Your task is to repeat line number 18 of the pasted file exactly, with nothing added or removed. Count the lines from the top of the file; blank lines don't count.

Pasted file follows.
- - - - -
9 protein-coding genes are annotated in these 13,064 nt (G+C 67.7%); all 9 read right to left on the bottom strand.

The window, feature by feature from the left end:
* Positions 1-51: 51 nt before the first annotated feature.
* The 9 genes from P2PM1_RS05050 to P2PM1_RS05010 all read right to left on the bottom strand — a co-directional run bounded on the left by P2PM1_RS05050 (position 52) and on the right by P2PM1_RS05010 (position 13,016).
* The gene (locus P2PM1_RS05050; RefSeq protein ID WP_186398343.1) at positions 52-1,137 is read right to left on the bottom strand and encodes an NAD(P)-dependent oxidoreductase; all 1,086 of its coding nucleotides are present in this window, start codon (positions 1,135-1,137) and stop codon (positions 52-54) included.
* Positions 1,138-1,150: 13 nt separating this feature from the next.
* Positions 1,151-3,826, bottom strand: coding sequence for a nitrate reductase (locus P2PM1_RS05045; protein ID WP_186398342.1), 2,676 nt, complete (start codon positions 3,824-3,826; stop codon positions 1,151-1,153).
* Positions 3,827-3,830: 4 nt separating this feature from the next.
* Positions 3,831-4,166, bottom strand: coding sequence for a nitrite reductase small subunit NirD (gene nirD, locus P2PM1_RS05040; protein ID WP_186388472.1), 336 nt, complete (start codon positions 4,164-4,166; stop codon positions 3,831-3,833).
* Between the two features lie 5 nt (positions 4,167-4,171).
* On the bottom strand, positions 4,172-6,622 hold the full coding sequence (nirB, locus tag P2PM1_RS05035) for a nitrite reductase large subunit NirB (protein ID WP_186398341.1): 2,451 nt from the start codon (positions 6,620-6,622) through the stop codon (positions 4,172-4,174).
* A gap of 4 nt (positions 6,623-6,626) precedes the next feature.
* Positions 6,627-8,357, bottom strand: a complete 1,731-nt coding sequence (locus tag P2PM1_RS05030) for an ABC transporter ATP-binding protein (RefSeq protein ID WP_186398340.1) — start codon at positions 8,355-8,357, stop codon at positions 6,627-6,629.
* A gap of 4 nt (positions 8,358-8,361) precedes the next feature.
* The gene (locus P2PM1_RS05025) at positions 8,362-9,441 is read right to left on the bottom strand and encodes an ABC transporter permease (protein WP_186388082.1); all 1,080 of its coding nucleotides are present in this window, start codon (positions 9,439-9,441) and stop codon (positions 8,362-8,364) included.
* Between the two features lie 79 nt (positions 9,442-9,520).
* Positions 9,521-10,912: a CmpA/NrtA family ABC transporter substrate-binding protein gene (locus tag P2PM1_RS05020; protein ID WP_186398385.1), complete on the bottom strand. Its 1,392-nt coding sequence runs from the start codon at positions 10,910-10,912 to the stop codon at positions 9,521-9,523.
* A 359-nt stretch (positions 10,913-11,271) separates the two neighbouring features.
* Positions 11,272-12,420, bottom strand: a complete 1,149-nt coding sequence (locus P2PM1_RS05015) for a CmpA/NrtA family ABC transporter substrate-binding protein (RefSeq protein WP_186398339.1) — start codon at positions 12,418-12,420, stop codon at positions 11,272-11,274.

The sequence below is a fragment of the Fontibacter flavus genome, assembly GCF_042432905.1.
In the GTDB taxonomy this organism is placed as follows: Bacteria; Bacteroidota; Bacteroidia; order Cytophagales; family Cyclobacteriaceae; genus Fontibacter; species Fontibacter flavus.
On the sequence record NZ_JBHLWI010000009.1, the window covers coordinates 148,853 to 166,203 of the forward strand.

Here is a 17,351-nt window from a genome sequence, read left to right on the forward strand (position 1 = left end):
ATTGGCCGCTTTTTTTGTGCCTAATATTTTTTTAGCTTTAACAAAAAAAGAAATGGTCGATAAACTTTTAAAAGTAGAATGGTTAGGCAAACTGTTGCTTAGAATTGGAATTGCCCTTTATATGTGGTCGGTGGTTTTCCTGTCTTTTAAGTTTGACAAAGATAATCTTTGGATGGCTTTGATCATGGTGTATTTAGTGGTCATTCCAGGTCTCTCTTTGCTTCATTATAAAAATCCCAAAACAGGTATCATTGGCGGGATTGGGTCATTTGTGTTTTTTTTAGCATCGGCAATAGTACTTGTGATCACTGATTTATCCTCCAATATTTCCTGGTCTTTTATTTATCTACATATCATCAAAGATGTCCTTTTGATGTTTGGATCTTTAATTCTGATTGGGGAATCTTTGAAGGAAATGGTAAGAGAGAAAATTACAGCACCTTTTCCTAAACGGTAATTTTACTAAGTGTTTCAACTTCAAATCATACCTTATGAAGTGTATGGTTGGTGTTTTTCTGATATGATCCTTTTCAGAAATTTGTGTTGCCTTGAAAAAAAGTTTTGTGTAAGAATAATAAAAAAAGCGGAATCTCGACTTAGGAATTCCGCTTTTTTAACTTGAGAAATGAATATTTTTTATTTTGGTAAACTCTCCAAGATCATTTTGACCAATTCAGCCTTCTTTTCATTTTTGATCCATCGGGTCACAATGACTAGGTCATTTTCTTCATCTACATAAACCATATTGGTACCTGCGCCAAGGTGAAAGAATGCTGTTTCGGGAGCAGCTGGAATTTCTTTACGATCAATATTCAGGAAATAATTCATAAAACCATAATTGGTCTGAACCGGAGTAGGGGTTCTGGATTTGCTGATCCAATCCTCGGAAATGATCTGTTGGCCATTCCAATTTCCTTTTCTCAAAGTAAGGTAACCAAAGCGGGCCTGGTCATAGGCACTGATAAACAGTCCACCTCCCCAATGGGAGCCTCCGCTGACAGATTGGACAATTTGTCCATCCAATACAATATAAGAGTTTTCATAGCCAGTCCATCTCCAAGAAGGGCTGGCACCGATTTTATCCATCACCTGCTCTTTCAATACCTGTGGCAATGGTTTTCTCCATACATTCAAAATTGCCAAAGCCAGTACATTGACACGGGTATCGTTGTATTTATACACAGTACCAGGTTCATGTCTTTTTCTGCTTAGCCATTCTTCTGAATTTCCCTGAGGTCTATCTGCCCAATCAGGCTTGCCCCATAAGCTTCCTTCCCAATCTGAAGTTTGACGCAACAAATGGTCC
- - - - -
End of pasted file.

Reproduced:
* A 359-nt stretch (positions 10,913-11,271) separates the two neighbouring features.